On Wednesday, October 4, caretaker Minister of Justice Henri Khoury referred the pro-change Judges’ Club to judicial inspection.
The club’s members would be investigated and, accordingly, punitive measures are to be taken against them.
Previously, Khoury had issued two circulars forbidding judges from speaking through media platforms and in public without prior authorization – a move largely seen as part of the general crackdown on dissenting opinions.
Notably, the Judges’ Club is mostly composed of judges that are independent of traditional political parties. Established in 2018, the club has been battling corruption and struggling for the independence of the judiciary in light of the current state of affairs – one that is riddled with political quotism and lack of accountability.
Background of the decision
The referral to judicial inspection comes under the pretext of the judges’ failure to comply with the ministry’s decision on media appearances.
On Wednesday, the club’s administrative body appeared before judicial inspection and included President Makki – himself referred to inspection three times in the past year – Vice President Paula Haykal, along with six other judges.
News platform L’Orient Today reports that the hearing yielded no results and that no new date has been set for a deeper investigative session.
Constant Clashes with Authorities
The Judges’ Club had begun its opposition to ruling class practices since its establishment in 2018. It played a leading role in supporting the October 17 uprising, challenged authorities’ attempts to overthrow judge Tarek Bitar and remove him from the Port Explosion Investigation file, and stood for depositors’ rights by calling for the enforcement of banks’ obligation to pay them back.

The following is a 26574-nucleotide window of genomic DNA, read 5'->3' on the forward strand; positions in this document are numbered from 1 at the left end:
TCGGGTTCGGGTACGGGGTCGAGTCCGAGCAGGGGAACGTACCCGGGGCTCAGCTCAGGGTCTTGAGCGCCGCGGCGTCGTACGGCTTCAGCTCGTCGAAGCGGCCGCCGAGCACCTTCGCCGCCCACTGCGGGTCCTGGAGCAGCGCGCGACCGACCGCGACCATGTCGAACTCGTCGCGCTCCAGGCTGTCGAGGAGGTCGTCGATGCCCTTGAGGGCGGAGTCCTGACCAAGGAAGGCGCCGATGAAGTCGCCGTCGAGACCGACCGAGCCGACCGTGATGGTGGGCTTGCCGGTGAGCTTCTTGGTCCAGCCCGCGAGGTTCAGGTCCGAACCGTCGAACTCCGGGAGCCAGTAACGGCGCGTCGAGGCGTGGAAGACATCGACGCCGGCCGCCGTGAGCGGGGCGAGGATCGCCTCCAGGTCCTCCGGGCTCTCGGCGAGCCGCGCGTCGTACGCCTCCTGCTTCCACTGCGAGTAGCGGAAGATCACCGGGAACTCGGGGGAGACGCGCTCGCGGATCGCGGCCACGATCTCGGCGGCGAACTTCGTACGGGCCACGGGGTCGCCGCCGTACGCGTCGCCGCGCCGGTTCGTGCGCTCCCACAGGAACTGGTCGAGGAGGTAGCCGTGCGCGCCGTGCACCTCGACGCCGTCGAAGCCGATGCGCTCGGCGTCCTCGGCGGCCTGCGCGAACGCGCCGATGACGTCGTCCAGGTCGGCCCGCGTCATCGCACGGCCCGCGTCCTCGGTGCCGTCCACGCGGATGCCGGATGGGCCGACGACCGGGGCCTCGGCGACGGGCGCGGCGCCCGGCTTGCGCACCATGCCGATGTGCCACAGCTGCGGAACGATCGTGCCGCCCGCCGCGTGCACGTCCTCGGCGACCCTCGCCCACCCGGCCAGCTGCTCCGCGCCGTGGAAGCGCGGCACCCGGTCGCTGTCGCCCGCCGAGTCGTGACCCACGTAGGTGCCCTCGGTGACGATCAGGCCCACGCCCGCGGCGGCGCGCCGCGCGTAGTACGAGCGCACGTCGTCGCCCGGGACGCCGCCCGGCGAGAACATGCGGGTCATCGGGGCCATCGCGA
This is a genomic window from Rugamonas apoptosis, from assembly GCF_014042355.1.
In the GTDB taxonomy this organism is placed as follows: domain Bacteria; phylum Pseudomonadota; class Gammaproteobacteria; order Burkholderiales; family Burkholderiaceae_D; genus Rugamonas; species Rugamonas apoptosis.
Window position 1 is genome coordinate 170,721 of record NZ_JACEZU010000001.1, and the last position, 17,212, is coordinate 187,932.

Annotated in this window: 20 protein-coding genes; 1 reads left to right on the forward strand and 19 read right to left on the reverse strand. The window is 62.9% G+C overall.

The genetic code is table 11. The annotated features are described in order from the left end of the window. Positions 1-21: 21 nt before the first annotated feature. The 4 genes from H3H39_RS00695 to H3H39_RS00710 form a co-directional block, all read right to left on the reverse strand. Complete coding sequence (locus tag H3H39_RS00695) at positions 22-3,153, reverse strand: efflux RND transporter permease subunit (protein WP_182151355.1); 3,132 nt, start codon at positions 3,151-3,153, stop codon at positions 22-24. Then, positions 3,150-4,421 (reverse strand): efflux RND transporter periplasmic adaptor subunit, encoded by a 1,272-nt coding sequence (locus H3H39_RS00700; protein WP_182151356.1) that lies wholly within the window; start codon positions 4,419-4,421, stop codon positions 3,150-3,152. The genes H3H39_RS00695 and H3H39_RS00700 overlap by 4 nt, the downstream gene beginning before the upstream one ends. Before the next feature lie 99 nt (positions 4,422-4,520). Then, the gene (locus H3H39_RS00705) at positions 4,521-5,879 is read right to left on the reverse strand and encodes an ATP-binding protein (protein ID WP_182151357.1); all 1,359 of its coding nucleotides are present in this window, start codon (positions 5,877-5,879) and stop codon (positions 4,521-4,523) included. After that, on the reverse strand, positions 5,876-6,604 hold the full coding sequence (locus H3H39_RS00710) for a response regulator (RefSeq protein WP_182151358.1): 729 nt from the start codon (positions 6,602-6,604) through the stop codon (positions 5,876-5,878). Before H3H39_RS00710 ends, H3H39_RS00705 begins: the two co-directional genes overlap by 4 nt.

Many have interpreted Khouri’s moves as part of his plans to punish free judicial voices. He is considered by many to be the ruling class’s legal line of defense against attempts to bring authorities to justice.
A Multifaceted Crackdown on Freedoms
The timing of such moves is no coincidence, as they accompany recurrent incitement by political actors against marginalized groups and alternative voices.
The moves also come a few days after attacks by groups of thugs targeted a freedom demonstration in Beirut, a resto-bar in the city of Tyre, and local pubs under pretexts of “preserving sociocultural and traditional values,” which translates on the ground to protecting dominant ruling class power dynamics.
More recently, initiatives against LGBTQIA+ people, refugees, journalists, and now judges have taken increasingly escalatory paces, be it on the level of physical violence or repressive legal action.
Counter-movements by alternative news platforms, political groups and organizers have showcased that they refuse to acquiesce vis-à-vis the current state of affairs, proclaiming that the fight for freedom from oppression continues.